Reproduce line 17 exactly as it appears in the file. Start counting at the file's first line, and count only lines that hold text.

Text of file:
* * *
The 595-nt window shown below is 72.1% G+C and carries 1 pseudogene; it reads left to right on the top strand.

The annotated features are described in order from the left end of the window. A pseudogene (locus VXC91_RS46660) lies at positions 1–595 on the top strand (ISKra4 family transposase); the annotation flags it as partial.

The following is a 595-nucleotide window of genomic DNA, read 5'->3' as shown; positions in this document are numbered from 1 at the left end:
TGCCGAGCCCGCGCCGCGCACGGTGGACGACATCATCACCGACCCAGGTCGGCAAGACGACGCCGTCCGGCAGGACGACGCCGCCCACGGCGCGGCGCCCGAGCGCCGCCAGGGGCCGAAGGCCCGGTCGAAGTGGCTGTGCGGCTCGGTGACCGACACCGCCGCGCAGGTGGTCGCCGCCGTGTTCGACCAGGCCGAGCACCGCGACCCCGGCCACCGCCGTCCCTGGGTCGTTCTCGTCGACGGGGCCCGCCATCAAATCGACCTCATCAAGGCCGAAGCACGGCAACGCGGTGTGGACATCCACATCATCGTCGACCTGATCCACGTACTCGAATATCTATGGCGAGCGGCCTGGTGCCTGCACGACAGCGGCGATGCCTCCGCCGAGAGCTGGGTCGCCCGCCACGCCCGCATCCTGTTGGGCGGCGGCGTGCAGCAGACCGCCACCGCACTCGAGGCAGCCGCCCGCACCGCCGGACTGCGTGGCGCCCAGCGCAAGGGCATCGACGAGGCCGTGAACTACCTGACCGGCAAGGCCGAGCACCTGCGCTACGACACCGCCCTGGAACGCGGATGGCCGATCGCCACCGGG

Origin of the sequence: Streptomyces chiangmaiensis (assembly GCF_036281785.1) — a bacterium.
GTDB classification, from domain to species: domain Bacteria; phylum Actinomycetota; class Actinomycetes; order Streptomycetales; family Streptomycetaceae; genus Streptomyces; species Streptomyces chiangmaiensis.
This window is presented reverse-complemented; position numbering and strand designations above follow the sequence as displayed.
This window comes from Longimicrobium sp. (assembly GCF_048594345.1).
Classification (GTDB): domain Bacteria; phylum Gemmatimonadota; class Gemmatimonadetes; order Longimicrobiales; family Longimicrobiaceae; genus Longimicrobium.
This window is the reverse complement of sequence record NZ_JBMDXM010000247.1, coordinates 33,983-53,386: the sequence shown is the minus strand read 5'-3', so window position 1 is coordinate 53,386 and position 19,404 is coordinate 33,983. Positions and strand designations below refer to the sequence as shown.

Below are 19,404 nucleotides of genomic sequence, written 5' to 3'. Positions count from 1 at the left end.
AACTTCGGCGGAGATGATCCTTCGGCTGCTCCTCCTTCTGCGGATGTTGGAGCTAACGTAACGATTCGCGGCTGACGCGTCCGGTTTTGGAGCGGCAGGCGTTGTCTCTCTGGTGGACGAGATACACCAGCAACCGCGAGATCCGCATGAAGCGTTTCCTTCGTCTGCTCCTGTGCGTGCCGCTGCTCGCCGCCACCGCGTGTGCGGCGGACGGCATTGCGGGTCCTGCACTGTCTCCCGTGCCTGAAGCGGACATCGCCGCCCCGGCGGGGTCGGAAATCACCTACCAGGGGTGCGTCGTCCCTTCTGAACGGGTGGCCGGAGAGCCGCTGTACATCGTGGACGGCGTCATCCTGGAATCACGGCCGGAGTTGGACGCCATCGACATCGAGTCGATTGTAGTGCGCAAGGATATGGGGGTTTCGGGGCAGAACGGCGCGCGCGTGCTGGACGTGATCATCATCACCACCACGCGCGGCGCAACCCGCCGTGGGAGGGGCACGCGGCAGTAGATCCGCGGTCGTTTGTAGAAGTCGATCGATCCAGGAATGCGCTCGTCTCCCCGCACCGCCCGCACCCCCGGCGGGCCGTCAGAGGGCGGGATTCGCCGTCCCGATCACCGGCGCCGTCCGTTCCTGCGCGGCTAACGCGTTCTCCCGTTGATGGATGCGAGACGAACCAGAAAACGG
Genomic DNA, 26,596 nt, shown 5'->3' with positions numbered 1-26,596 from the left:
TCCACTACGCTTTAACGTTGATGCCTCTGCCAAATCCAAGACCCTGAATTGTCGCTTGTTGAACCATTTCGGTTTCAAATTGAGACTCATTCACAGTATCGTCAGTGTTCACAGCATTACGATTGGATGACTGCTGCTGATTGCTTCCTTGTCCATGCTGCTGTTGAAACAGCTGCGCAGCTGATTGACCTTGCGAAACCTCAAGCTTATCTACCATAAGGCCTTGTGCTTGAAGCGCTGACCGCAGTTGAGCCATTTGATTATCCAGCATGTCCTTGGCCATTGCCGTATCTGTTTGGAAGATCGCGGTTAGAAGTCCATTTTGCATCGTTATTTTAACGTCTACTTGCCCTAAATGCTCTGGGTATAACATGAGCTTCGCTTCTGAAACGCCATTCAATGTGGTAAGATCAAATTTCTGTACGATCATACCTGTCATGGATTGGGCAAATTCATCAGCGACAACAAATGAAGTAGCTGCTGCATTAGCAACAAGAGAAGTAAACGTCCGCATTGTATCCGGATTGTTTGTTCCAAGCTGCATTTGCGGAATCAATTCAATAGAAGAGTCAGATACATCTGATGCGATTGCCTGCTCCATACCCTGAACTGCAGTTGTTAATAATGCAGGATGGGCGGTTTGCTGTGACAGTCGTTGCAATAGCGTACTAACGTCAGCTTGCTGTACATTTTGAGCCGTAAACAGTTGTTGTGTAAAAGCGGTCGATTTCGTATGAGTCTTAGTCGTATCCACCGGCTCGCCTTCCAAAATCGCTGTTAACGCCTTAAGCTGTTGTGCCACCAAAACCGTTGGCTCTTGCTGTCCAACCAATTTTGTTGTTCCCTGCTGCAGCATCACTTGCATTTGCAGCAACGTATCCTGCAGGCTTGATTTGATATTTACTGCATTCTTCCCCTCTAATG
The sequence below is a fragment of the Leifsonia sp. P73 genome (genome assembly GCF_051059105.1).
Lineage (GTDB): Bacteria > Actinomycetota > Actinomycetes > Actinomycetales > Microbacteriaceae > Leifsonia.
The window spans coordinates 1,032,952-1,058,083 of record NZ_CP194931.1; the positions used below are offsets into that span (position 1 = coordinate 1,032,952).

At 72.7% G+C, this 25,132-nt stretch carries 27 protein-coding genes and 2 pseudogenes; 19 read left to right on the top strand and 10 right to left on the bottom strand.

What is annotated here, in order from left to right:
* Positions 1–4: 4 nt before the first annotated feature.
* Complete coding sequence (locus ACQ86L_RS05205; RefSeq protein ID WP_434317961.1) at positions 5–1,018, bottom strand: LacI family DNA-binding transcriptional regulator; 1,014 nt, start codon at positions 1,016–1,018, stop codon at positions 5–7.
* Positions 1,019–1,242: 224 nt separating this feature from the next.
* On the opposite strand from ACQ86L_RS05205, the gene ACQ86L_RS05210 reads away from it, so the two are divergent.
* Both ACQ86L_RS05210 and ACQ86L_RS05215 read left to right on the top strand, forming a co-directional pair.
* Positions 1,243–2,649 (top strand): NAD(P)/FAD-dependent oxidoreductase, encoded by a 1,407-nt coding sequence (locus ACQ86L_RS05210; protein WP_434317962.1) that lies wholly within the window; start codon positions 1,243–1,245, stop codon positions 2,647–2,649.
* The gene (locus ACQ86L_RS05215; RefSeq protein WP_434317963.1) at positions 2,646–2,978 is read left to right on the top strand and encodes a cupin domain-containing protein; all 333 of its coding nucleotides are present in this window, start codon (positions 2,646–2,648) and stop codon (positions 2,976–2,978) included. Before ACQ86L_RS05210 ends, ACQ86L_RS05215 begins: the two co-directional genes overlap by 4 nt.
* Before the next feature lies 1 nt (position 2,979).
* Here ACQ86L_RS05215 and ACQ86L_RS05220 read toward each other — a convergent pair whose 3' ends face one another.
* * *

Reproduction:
The window spans coordinates 1,032,952-1,058,083 of record NZ_CP194931.1; the positions used below are offsets into that span (position 1 = coordinate 1,032,952).